''That Supreme Court decision was probably the single most devastating decree that undermined immigration controls,'' said Dan Stein, president of the Federation for American Immigration Reform.
Some recent examples of how the immigration debate is playing out:
l Lawmakers in Washington state last month restored state-funded health coverage, severed in 2002, for thousands of children of illegal immigrants.
l School officials in Houston plan to open a school specifically for immigrants - whether or not they are in the country legally. A new report by the Federation for American Immigration Reform, which seeks tougher enforcement of immigration laws, asserts that educating children of illegal immigrants costs Texas more than $4 billion annually.
l Bills that would allow undocumented students to qualify for low, in-state college tuition rates stalled in North Carolina and died in Connecticut and Arkansas. Nine states have enacted such measures, but Kansas' law is being challenged in federal court. During the 2005 Legislature in Utah, House Bill 239, which would reverse the state's law, was shipped to the interim body for further study.
l Arizona Gov. Janet Napolitano vetoed a bill that would have prohibited illegal immigrants from receiving child care assistance.
In November, Arizona voters approved a measure requiring state employees to report illegal immigrants to federal authorities if they apply for certain benefits. Advocates for immigrants say the result is that many parents, fearing deportation, do not seek services such as health care or food stamps.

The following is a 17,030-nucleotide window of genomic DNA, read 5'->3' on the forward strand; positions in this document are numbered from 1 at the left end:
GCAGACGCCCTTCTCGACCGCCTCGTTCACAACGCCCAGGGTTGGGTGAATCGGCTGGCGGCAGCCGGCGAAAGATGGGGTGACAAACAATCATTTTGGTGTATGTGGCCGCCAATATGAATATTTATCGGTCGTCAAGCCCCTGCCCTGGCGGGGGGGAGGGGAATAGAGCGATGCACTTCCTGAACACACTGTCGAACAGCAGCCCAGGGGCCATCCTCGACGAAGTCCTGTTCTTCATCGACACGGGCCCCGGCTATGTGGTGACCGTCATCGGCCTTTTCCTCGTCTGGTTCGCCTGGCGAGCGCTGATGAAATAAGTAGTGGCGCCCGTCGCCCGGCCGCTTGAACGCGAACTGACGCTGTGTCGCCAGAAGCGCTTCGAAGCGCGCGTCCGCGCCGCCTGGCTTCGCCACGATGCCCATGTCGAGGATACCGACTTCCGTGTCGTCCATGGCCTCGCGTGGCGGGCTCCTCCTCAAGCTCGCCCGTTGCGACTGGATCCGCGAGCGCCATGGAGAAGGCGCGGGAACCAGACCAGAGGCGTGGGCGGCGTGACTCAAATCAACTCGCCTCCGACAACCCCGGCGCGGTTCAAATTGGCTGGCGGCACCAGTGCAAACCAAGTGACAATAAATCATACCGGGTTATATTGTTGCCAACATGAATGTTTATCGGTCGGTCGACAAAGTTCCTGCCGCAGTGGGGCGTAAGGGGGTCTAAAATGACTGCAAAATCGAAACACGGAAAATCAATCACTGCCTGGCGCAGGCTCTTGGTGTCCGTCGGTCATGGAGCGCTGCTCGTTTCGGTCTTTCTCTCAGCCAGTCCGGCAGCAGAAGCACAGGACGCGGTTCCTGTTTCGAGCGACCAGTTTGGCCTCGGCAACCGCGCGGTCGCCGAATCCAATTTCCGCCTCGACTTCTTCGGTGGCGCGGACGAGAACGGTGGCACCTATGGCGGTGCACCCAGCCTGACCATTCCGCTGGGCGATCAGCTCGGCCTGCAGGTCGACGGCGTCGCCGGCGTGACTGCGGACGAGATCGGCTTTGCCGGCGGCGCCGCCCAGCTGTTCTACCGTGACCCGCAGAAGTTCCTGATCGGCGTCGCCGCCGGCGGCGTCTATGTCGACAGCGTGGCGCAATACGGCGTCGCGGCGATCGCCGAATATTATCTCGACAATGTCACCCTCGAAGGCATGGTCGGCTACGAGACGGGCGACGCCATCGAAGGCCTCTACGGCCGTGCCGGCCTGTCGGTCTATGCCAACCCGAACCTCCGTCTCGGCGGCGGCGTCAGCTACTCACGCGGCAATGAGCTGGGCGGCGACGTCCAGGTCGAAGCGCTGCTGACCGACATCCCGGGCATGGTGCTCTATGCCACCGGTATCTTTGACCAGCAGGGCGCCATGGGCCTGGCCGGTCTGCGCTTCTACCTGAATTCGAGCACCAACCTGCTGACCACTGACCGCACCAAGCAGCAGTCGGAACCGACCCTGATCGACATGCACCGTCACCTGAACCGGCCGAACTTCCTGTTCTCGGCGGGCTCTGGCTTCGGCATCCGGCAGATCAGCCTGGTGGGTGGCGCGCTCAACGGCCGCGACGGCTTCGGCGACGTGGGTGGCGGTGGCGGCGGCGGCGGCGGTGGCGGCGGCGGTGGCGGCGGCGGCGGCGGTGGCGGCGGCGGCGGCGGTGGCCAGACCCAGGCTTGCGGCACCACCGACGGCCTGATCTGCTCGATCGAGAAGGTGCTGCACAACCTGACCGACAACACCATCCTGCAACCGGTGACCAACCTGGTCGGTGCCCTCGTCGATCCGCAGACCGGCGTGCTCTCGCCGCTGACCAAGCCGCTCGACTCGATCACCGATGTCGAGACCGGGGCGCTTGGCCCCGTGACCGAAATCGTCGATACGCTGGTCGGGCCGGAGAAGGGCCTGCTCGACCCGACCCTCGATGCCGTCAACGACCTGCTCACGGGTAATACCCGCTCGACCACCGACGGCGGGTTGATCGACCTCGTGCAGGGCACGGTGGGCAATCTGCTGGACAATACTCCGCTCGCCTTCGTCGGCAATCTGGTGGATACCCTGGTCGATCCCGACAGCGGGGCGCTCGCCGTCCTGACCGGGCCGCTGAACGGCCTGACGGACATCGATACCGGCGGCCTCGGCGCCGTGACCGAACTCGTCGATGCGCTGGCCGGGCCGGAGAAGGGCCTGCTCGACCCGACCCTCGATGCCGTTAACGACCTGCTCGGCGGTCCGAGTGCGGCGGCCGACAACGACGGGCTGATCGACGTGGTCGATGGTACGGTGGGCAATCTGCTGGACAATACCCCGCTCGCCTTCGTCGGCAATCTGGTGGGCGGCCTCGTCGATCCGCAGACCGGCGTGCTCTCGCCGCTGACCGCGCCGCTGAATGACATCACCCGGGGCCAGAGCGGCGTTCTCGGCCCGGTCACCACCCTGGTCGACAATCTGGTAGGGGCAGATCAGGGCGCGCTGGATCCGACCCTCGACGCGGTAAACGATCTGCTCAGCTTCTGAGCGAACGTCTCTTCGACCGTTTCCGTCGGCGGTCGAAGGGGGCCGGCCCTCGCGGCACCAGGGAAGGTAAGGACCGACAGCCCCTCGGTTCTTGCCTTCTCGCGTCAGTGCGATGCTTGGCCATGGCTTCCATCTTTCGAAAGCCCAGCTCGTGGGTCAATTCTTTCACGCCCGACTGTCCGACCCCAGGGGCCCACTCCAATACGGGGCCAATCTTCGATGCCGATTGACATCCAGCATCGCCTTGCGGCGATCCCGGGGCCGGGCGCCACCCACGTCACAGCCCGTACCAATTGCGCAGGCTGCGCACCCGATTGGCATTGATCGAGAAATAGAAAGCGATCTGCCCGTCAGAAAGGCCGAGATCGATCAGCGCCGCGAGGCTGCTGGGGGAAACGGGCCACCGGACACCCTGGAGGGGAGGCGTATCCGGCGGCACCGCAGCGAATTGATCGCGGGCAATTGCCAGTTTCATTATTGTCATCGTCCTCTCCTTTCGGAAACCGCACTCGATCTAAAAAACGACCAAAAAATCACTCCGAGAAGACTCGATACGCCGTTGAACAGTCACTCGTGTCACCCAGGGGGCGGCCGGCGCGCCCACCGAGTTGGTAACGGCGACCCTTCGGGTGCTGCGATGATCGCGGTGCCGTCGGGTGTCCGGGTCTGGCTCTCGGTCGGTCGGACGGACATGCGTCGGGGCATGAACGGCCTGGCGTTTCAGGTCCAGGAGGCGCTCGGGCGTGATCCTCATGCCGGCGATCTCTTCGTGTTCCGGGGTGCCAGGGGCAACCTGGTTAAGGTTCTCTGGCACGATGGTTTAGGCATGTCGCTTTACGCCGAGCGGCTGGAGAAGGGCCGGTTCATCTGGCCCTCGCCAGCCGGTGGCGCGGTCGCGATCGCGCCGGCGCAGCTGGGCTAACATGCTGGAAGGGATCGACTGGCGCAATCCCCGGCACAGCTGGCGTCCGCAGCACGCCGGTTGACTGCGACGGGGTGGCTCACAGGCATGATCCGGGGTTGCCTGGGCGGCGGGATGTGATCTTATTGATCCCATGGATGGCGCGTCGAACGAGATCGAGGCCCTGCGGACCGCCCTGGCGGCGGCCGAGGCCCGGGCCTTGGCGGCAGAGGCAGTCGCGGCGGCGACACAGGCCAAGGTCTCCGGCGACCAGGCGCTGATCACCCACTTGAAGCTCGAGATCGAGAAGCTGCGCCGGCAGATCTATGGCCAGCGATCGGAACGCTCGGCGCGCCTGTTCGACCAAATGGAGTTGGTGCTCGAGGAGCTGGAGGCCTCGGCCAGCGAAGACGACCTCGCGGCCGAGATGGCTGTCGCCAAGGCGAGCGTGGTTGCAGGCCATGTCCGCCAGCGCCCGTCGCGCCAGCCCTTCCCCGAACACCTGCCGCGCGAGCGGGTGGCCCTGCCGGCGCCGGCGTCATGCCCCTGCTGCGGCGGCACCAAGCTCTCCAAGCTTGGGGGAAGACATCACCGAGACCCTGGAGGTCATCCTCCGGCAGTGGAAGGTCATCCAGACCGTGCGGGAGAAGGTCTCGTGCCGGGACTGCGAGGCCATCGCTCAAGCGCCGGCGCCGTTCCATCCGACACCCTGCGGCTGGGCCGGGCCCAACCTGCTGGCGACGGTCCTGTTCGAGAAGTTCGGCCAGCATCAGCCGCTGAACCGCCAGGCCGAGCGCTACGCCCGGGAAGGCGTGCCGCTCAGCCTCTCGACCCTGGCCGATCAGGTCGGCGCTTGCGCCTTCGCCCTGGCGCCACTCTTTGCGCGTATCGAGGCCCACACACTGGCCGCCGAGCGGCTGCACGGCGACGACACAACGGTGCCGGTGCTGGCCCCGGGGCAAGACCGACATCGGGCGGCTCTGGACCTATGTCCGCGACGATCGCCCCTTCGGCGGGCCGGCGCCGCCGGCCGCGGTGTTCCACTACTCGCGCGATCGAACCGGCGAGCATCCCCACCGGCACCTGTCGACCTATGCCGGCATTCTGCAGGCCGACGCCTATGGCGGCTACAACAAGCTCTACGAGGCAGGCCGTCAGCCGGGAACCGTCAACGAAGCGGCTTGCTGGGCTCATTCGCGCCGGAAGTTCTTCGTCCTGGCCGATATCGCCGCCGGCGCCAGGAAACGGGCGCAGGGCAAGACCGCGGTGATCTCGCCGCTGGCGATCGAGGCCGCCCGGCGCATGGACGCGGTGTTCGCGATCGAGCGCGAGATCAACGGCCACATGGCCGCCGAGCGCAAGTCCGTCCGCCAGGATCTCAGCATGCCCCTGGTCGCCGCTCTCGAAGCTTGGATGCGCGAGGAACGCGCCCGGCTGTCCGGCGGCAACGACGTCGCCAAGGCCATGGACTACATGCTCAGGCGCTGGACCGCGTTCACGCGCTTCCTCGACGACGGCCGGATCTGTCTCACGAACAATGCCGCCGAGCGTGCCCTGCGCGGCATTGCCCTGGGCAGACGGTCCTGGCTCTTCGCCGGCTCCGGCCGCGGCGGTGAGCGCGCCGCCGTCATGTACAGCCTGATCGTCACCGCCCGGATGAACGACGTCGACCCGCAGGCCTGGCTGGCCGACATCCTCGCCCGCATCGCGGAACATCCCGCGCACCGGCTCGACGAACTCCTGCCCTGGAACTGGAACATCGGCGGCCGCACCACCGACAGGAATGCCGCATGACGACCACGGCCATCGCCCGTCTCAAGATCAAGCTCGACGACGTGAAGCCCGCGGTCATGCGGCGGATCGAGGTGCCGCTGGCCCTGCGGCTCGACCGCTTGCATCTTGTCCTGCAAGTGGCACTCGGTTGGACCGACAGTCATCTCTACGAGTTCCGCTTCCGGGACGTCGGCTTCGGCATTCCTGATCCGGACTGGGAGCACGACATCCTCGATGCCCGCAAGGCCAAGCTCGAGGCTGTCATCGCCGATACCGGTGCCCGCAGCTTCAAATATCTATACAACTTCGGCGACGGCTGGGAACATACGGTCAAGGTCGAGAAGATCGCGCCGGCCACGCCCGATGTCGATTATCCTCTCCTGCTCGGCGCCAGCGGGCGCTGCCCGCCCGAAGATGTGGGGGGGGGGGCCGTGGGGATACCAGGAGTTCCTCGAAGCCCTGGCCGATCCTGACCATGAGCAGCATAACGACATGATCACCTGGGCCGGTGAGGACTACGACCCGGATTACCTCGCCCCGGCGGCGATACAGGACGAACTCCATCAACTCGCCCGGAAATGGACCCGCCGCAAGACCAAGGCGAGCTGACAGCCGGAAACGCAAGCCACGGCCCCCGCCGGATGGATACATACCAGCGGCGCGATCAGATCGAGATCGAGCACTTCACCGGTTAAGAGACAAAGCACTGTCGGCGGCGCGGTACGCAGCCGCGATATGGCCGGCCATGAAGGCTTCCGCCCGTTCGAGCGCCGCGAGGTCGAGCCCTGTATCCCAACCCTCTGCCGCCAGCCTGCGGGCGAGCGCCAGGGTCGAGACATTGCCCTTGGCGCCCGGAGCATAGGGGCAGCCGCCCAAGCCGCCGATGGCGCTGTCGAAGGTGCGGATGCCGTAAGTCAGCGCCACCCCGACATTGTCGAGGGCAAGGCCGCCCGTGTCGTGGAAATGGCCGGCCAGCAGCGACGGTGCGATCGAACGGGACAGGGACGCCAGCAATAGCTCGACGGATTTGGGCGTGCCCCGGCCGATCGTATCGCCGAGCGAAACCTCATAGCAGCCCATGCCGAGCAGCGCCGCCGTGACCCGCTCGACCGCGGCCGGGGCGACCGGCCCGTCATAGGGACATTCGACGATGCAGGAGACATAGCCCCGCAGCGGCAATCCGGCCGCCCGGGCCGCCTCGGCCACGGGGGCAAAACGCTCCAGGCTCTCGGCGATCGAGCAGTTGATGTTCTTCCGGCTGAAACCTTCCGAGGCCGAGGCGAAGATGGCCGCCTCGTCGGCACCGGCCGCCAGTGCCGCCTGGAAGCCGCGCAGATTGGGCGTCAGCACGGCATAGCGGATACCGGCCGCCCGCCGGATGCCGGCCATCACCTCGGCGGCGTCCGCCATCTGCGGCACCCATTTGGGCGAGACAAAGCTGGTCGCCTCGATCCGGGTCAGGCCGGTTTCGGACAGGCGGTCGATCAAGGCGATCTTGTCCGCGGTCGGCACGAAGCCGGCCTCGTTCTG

Many programs sprouting up across the country are designed to offset such parental fears. Chicago, for example, is establishing health centers at public schools to serve children whose undocumented families are too poor or too apprehensive to seek medical care for them.
At St. Cecilia's Church in New York's East Harlem neighborhood, Regina Kirk directs a Catholic Charities support program for Mexican and Ecuadorean mothers - virtually all of them undocumented.
Fear of deportation ''is always there - it affects every aspect of their lives,'' Kirk said. Still, she said the mothers have taught each other ways to obtain food stamps and adequate health care for their children.
''Though many are wary because they're undocumented, once you start talking about their kids, they're willing to be assertive,'' Kirk said. ''Despite all their problems and worries . . . they feel they're giving their kids the best possible shot at the future.''
One of the St. Cecilia mothers - 33-year-old Maria Romano - came to the United States illegally 17 years ago from Mexico's Guerrero state and now has three children: 15, 14 and 10.
The eldest, Luis, has had serious health problems since birth and is enrolled in a special-education program at his public school.
''In Mexico, we couldn't have gotten care like this for Luis,'' Romano said. ''His being alive today is because he was born in the United States.''
Tribune staff contributed to this report.